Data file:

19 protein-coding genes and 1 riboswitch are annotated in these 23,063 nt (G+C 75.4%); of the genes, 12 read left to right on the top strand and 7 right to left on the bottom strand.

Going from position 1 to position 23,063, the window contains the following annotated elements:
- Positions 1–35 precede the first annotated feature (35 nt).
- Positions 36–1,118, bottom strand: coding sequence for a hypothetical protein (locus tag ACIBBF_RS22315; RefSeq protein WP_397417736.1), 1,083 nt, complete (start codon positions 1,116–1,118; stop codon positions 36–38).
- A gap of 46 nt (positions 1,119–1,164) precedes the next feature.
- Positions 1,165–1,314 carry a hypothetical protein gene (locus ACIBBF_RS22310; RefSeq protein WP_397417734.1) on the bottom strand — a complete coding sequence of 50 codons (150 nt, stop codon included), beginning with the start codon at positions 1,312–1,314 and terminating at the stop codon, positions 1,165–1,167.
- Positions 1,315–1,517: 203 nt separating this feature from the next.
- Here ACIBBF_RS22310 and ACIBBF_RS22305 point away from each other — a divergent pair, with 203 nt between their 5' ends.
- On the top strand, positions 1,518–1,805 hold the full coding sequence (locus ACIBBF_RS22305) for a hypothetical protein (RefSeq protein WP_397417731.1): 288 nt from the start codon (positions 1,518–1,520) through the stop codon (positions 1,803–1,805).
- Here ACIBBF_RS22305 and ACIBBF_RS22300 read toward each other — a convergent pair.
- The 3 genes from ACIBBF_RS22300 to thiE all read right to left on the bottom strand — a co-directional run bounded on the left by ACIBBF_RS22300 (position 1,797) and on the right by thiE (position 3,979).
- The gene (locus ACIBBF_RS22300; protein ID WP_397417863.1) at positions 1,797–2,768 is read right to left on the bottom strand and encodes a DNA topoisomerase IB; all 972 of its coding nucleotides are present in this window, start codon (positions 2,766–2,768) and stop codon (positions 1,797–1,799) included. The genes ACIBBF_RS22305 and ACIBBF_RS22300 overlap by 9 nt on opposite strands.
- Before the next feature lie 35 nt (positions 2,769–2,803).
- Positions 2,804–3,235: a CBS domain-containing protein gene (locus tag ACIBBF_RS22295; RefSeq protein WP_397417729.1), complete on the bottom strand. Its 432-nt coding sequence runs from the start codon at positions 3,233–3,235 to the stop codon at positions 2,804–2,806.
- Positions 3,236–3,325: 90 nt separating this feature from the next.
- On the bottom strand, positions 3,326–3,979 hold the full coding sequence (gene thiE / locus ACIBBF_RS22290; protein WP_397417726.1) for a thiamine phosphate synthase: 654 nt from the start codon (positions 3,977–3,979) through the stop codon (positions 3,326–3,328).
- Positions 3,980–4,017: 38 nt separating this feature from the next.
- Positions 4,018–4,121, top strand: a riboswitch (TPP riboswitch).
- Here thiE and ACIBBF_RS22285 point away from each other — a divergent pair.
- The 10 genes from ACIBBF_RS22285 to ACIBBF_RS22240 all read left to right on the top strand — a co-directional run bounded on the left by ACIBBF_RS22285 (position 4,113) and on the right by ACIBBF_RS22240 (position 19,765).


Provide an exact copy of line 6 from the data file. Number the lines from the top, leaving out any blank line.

- Positions 1,165–1,314 carry a hypothetical protein gene (locus ACIBBF_RS22310; RefSeq protein WP_397417734.1) on the bottom strand — a complete coding sequence of 50 codons (150 nt, stop codon included), beginning with the start codon at positions 1,312–1,314 and terminating at the stop codon, positions 1,165–1,167.